16. The computer program product of claim 13, wherein the dynamic random access memory is a fast cycle random access memory device.
17. The computer program product of claim 13, wherein the threshold limit is a number of consecutive accesses per bank.
Description
RELATED APPLICATION

The present application is a continuation of application Ser. No. 10/899,937, filed Jul. 27, 2004, now U.S. Pat. No. 7,277,982.

FIELD OF THE INVENTION

This invention relates to the field of computer memory access, with particular reference to command queuing methods and structures for DRAM memory access.

BACKGROUND OF THE INVENTION

A number of functional units are utilized by a network processor to manage the flow of data. Among these are memory interfaces to provide memory arbitration; state machines to provide functionality of processing command messages; and receive, transmit and dispatch controllers, just to name a few. A memory interface attempts to provide buffer management and data movement at media speed. To eliminate the memory access bandwidth bottleneck, the main function of the memory interface is to provide an efficient memory access scheme while meeting the requirements of sustained data throughput at the required data rate at the memory controller interface to the memory device.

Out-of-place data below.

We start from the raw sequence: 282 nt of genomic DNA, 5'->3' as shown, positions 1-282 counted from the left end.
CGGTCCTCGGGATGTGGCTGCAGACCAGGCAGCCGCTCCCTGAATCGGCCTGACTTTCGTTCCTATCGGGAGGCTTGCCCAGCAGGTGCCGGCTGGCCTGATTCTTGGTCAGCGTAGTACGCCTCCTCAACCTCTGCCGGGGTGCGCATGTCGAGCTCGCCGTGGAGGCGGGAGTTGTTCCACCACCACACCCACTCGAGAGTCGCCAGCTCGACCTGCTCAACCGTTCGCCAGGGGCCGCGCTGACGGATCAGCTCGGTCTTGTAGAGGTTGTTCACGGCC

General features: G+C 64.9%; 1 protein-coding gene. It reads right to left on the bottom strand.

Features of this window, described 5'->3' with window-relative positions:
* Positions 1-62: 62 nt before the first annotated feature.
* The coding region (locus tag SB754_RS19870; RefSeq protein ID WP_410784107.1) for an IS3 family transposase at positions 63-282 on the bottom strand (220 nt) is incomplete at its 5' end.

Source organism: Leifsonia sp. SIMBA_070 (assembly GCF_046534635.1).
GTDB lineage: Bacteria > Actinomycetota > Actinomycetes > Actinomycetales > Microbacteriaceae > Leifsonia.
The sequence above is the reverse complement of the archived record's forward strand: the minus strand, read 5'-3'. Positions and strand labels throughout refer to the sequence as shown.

Network traffic management requires hardware implementation for scheduling the delivery of network packets, and for traffic shaping. For this, a computer employs a scheduler which is a computer program designed to perform advanced scheduling algorithms to control functions, such as network packet scheduling, traffic shaping, and initiation and termination of specified tasks. Hardware schedulers contain a plurality of network interface and switch ports, an internal memory for DRAM write access command queues as well as buffers for received packets, an internal memory for DRAM read access command queues and finite state machines for memory management. The system utilizes external SRAM and DRAM memory devices to store control blocks of scheduling elements. It is necessary to be able to quickly and accurately execute searches for programs with complex flow patterns.

A number of features are found in related art devices, but none of these devices embody the combination of features that are found in the present invention. For example, some conventional DRAM access arbiters consider only one access request across several memory banks at a time, thereby leading to low memory bandwidth utilization. Other DRAM access arbiters employ schemes to increase the memory access bandwidth, but access command queues are global queuing structures which contain access requests to all the memory banks of the memory device.

Neither of these schemes imposes any limitation on how many access requests for the same memory bank can be presented in the command queues. The command queues can be populated with access requests to the same memory bank. Command queues are limited resources, such that new access requests for different memory banks cannot be inserted into the command queues while these queues are full. This problem results in low memory bandwidth utilization for a period of time.